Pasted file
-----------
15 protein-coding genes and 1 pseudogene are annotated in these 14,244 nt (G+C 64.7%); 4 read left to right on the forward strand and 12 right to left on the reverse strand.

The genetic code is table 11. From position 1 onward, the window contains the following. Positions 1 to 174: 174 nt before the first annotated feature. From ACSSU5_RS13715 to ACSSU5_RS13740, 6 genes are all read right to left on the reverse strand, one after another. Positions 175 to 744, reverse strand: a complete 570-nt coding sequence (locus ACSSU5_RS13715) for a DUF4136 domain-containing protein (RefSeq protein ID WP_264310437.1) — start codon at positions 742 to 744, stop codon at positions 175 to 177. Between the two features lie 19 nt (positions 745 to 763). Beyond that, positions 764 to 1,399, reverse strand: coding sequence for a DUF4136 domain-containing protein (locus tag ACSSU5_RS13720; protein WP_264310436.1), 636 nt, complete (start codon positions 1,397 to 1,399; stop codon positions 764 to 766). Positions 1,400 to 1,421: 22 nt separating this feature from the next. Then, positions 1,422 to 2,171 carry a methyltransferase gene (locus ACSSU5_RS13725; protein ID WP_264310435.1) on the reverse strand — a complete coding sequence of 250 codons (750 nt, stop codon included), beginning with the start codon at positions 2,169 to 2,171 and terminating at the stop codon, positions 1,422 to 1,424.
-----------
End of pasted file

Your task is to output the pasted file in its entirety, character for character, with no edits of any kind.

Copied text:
15 protein-coding genes and 1 pseudogene are annotated in these 14,244 nt (G+C 64.7%); 4 read left to right on the forward strand and 12 right to left on the reverse strand.

The genetic code is table 11. From position 1 onward, the window contains the following. Positions 1 to 174: 174 nt before the first annotated feature. From ACSSU5_RS13715 to ACSSU5_RS13740, 6 genes are all read right to left on the reverse strand, one after another. Positions 175 to 744, reverse strand: a complete 570-nt coding sequence (locus ACSSU5_RS13715) for a DUF4136 domain-containing protein (RefSeq protein ID WP_264310437.1) — start codon at positions 742 to 744, stop codon at positions 175 to 177. Between the two features lie 19 nt (positions 745 to 763). Beyond that, positions 764 to 1,399, reverse strand: coding sequence for a DUF4136 domain-containing protein (locus tag ACSSU5_RS13720; protein WP_264310436.1), 636 nt, complete (start codon positions 1,397 to 1,399; stop codon positions 764 to 766). Positions 1,400 to 1,421: 22 nt separating this feature from the next. Then, positions 1,422 to 2,171 carry a methyltransferase gene (locus ACSSU5_RS13725; protein ID WP_264310435.1) on the reverse strand — a complete coding sequence of 250 codons (750 nt, stop codon included), beginning with the start codon at positions 2,169 to 2,171 and terminating at the stop codon, positions 1,422 to 1,424.